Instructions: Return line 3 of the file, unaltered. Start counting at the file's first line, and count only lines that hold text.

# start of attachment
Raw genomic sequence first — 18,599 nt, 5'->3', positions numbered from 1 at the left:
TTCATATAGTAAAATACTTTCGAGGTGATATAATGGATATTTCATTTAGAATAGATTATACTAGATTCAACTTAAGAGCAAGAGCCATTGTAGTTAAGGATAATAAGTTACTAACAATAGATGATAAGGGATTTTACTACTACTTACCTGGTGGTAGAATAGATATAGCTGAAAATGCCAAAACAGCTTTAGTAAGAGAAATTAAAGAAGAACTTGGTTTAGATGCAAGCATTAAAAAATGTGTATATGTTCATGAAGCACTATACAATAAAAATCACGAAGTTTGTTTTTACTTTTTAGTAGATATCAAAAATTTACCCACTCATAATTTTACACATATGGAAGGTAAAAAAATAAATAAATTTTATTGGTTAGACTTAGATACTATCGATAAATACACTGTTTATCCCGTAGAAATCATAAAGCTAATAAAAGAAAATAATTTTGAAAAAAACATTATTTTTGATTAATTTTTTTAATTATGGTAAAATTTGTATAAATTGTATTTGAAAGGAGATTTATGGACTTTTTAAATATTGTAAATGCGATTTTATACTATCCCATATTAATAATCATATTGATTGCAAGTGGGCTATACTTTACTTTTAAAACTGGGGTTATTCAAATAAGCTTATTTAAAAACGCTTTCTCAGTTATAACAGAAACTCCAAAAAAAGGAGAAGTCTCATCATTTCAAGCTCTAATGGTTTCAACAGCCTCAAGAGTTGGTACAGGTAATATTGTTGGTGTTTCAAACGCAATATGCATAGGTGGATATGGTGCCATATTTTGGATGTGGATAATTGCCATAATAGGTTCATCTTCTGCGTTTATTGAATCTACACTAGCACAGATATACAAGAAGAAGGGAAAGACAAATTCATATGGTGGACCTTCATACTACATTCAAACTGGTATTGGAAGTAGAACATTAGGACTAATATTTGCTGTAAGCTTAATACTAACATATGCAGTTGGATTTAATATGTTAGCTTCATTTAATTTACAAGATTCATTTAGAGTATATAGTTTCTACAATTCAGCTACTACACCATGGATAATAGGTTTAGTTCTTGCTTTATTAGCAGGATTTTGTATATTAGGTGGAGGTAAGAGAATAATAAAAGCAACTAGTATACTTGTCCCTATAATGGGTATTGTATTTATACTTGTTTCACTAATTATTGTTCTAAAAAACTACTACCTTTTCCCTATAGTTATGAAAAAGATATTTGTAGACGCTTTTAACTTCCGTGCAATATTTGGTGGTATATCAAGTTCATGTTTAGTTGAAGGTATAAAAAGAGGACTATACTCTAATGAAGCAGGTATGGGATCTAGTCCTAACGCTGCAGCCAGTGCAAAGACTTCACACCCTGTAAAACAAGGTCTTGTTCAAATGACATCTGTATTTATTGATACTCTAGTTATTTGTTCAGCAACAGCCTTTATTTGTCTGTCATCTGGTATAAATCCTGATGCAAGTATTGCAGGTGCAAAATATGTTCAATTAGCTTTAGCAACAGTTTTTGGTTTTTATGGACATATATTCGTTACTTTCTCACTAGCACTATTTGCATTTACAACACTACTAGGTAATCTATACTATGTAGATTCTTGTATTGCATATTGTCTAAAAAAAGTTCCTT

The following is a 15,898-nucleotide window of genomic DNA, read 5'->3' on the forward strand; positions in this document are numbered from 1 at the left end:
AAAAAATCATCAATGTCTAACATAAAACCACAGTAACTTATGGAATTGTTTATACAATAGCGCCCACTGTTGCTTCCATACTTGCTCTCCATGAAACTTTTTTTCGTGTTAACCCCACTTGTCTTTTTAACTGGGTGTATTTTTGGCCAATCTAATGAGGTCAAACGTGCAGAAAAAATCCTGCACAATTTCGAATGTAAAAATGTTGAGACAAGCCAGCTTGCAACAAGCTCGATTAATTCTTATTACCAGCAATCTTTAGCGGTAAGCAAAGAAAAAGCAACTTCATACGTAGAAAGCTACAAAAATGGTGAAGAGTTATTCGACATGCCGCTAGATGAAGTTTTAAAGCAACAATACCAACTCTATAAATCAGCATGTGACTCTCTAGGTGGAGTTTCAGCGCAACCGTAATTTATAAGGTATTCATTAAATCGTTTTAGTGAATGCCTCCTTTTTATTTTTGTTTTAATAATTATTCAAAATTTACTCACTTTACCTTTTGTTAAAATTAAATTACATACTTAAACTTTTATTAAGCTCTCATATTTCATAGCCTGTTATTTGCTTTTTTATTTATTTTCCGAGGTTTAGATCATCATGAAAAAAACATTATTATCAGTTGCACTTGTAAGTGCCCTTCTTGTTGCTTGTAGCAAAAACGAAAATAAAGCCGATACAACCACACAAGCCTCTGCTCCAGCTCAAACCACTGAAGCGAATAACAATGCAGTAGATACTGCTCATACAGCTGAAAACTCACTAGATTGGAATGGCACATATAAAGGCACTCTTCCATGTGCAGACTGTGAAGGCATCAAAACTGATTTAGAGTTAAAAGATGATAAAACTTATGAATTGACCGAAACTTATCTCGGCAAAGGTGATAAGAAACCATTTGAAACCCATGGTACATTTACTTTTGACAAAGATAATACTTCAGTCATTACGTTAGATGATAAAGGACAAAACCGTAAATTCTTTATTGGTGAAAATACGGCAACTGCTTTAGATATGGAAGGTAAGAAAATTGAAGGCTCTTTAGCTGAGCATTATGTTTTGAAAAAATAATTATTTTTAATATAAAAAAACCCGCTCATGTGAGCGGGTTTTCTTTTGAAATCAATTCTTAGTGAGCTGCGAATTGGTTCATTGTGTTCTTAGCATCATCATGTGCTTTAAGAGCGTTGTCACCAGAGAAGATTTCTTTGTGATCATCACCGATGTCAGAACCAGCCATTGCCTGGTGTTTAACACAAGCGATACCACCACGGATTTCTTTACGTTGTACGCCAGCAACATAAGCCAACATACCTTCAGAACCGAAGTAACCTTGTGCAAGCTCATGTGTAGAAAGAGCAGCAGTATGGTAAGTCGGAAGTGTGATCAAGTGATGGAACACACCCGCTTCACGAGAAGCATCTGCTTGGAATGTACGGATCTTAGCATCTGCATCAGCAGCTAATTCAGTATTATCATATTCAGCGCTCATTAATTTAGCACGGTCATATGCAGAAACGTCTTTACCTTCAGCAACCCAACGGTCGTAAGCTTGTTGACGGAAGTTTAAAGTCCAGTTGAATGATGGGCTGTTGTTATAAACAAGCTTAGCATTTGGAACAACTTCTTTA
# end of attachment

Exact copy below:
The following is a 15,898-nucleotide window of genomic DNA, read 5'->3' on the forward strand; positions in this document are numbered from 1 at the left end: